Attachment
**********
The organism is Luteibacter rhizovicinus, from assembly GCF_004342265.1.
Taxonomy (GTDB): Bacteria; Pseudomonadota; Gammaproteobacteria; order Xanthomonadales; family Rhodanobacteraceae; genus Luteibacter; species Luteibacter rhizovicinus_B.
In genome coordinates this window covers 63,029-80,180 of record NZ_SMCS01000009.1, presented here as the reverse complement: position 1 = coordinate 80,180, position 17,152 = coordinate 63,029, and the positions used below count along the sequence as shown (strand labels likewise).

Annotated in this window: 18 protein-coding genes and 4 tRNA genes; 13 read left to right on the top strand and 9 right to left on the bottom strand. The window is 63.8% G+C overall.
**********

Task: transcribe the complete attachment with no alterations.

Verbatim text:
The organism is Luteibacter rhizovicinus, from assembly GCF_004342265.1.
Taxonomy (GTDB): Bacteria; Pseudomonadota; Gammaproteobacteria; order Xanthomonadales; family Rhodanobacteraceae; genus Luteibacter; species Luteibacter rhizovicinus_B.
In genome coordinates this window covers 63,029-80,180 of record NZ_SMCS01000009.1, presented here as the reverse complement: position 1 = coordinate 80,180, position 17,152 = coordinate 63,029, and the positions used below count along the sequence as shown (strand labels likewise).

Annotated in this window: 18 protein-coding genes and 4 tRNA genes; 13 read left to right on the top strand and 9 right to left on the bottom strand. The window is 63.8% G+C overall.